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Video lectures

Purim 2024

The Jewish Origins of Vehicle Names

A spoof lecture by Sarah Bunin Benor

We all know the Jewish origins of Nissan and Rav4. But did you know that Kia, Ford, Volvo, and BMW also have Jewish origins? Dr. Sarah Bunin Benor, Director of the HUC-JIR Jewish Language Project, offers definitive linguistic evidence in this spoof lecture. For actual information on Jewish languages past and present, see For actual information on Jewish names and name changing, see this site.

September 11, 2022

​From Rachel and David to Maya and Ezra:

Trends in American Jewish Personal Names

This panel explores the results of a new study of American Jewish Personal Names, based on a survey with over 11,000 responses. Which names do Jews and non-Jews associate most with Jews? How do Jews of different ages, ancestries, and religious orientations vary in the names they select for their children and their pets? How have American Jews’ names changed over time? Who names their children after living relatives, and who has a “Starbucks name”? At this event, the researchers present their findings, followed by commentary from experts on names and American Jewish culture.


Sarah Bunin Benor and Alicia B. Chandler, authors of “American Jewish Personal Names: Results from A National Survey”



Aaron Demsky, Professor Emeritus of Biblical History, Bar Ilan University, author of These Are the Names - Studies in Jewish Onomastics

Rachel B. Gross, Assistant Professor of American Jewish Studies, San Francisco State University, author of Beyond the Synagogue: Jewish Nostalgia as Religious Practice

Laura Wattenberg, Name Expert and Entrepreneur, author of The Baby Name Wizard

Event Co-sponsors:

HUC-JIR Jewish Language ProjectJudaism UnboundKveller, The Sholem Aleichem Institute, and Association for the Social Scientific Study of Jewry (ASSJ)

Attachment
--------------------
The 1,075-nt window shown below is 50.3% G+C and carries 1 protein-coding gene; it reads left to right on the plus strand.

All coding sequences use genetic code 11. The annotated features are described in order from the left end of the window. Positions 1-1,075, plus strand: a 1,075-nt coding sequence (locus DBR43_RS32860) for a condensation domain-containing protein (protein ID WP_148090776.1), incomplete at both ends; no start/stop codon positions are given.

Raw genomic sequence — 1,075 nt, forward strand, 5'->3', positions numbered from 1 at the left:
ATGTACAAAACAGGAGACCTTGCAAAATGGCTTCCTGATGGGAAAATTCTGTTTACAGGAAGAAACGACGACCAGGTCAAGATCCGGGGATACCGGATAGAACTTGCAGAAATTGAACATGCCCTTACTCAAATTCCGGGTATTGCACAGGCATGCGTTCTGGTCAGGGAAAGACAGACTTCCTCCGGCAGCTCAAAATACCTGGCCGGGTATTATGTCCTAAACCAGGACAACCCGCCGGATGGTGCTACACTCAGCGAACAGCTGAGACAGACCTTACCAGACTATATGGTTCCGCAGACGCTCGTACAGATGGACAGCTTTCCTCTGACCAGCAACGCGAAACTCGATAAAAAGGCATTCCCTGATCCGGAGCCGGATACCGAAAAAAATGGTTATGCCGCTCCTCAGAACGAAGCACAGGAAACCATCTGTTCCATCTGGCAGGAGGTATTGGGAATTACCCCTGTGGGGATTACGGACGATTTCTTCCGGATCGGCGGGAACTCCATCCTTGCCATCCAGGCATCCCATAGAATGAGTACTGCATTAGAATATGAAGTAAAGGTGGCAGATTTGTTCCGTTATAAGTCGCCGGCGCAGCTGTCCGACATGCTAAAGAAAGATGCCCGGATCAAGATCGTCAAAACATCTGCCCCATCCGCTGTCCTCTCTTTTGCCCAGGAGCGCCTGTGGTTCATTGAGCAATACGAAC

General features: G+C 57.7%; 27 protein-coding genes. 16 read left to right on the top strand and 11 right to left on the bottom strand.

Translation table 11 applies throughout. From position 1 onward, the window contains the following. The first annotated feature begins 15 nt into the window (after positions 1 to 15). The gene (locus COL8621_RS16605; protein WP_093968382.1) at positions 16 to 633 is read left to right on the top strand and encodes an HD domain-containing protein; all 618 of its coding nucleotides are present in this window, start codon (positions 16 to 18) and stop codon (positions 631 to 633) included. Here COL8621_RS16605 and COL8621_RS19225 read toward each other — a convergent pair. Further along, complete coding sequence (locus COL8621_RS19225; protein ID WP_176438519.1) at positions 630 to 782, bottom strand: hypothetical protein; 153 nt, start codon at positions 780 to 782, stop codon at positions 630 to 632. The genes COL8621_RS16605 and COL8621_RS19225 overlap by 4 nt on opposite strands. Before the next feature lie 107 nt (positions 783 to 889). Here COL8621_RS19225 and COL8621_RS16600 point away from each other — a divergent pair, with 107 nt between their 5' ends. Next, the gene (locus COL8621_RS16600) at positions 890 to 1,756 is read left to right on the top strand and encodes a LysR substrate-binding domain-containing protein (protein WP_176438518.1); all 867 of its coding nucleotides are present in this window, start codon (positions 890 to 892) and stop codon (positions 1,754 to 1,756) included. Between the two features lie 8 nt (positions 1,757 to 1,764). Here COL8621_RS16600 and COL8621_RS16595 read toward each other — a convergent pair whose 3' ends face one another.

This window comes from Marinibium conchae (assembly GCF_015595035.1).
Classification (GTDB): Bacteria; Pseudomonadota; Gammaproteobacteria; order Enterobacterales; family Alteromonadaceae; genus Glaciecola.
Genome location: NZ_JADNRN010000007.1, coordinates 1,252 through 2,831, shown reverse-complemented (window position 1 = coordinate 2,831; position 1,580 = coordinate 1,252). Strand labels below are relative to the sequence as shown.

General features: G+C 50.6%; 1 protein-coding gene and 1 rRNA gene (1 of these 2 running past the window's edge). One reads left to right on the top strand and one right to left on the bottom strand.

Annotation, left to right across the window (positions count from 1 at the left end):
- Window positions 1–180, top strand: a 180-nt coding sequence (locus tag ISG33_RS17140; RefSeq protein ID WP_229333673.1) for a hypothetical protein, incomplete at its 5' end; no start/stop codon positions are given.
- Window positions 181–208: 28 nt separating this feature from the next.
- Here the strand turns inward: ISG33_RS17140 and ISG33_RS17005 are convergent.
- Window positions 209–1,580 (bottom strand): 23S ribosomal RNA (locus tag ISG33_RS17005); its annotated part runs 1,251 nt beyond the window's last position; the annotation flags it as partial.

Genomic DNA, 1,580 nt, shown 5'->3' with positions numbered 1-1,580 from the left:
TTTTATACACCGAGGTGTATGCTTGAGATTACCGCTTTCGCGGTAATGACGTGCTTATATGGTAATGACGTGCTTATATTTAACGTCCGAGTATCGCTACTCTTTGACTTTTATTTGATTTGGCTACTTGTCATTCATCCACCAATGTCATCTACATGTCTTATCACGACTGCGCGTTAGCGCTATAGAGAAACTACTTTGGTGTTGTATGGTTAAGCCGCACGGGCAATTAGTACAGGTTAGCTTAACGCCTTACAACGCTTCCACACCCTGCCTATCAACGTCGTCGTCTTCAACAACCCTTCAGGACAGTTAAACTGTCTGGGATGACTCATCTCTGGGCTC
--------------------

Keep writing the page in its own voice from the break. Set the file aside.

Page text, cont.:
May 14, 2020

Jewish Surnames and Name Changing Around the World: Diversity and Unity

Sarah Bunin Benor

What makes a family name Jewish? Did immigrants change their names at Ellis Island? This session answers these and many more questions about Jewish family names. Participants will learn the origins and meanings of patronymic (father-based) surnames like Abramovitch, Isaacs, and Yaghobian; geographic names like Ashkenazi, Dardashti, and Shapiro; and profession names like Hakim, Melamed, and Fingerhut. They will learn about Jews changing their family names in the 20th century, especially in the United States. They will come away with an understanding of the cultural diversity and unity of the Jewish Diaspora.

Co-sponsored by HUC-JIR Jewish Language Project and JewishLive.

Esther Hadassah Starbucks name.jpg

May 21, 2020

Jewish Personal Names Around the World: Tradition and Creativity

Sarah Bunin Benor

From ancient to present times, Jews have given their babies Hebrew and/or local names, demonstrating both their Jewish distinctiveness and their integration into local societies. This lecture offers a glimpse into this history, from the ancient Middle East to medieval Cairo, from Renaissance Rome to modern Poland. Then participants will learn how these trends continue among contemporary American Jews. When Jews today select names for their babies, they are sending a message about their specific type of Jewish American identity. The lecture ends with an (adorable) foray into American Jewish pets’ names. When Jews give their dogs and cats names like Babka, Rashi, Ketzele, and Golda Meow, they highlight some aspects of Jewishness that are important to them.

Co-sponsored by HUC-JIR Jewish Language Project and JewishLive.

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